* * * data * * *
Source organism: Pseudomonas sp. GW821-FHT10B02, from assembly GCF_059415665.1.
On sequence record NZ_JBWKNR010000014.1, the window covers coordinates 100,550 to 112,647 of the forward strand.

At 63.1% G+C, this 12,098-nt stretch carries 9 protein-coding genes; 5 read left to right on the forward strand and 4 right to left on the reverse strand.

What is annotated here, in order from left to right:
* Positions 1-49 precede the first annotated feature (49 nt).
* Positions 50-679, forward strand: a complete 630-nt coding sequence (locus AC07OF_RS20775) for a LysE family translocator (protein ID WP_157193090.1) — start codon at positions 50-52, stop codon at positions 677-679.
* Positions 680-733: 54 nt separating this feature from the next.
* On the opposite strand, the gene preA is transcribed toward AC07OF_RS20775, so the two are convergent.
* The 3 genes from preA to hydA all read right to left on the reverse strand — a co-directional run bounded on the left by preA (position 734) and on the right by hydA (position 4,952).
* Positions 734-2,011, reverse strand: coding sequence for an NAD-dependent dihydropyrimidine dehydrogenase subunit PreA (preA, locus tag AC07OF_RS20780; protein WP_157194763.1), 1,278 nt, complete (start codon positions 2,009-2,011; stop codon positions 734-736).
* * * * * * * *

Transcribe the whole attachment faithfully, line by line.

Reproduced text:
Source organism: Pseudomonas sp. GW821-FHT10B02, from assembly GCF_059415665.1.
On sequence record NZ_JBWKNR010000014.1, the window covers coordinates 100,550 to 112,647 of the forward strand.

At 63.1% G+C, this 12,098-nt stretch carries 9 protein-coding genes; 5 read left to right on the forward strand and 4 right to left on the reverse strand.

What is annotated here, in order from left to right:
* Positions 1-49 precede the first annotated feature (49 nt).
* Positions 50-679, forward strand: a complete 630-nt coding sequence (locus AC07OF_RS20775) for a LysE family translocator (protein ID WP_157193090.1) — start codon at positions 50-52, stop codon at positions 677-679.
* Positions 680-733: 54 nt separating this feature from the next.
* On the opposite strand, the gene preA is transcribed toward AC07OF_RS20775, so the two are convergent.
* The 3 genes from preA to hydA all read right to left on the reverse strand — a co-directional run bounded on the left by preA (position 734) and on the right by hydA (position 4,952).
* Positions 734-2,011, reverse strand: coding sequence for an NAD-dependent dihydropyrimidine dehydrogenase subunit PreA (preA, locus tag AC07OF_RS20780; protein WP_157194763.1), 1,278 nt, complete (start codon positions 2,009-2,011; stop codon positions 734-736).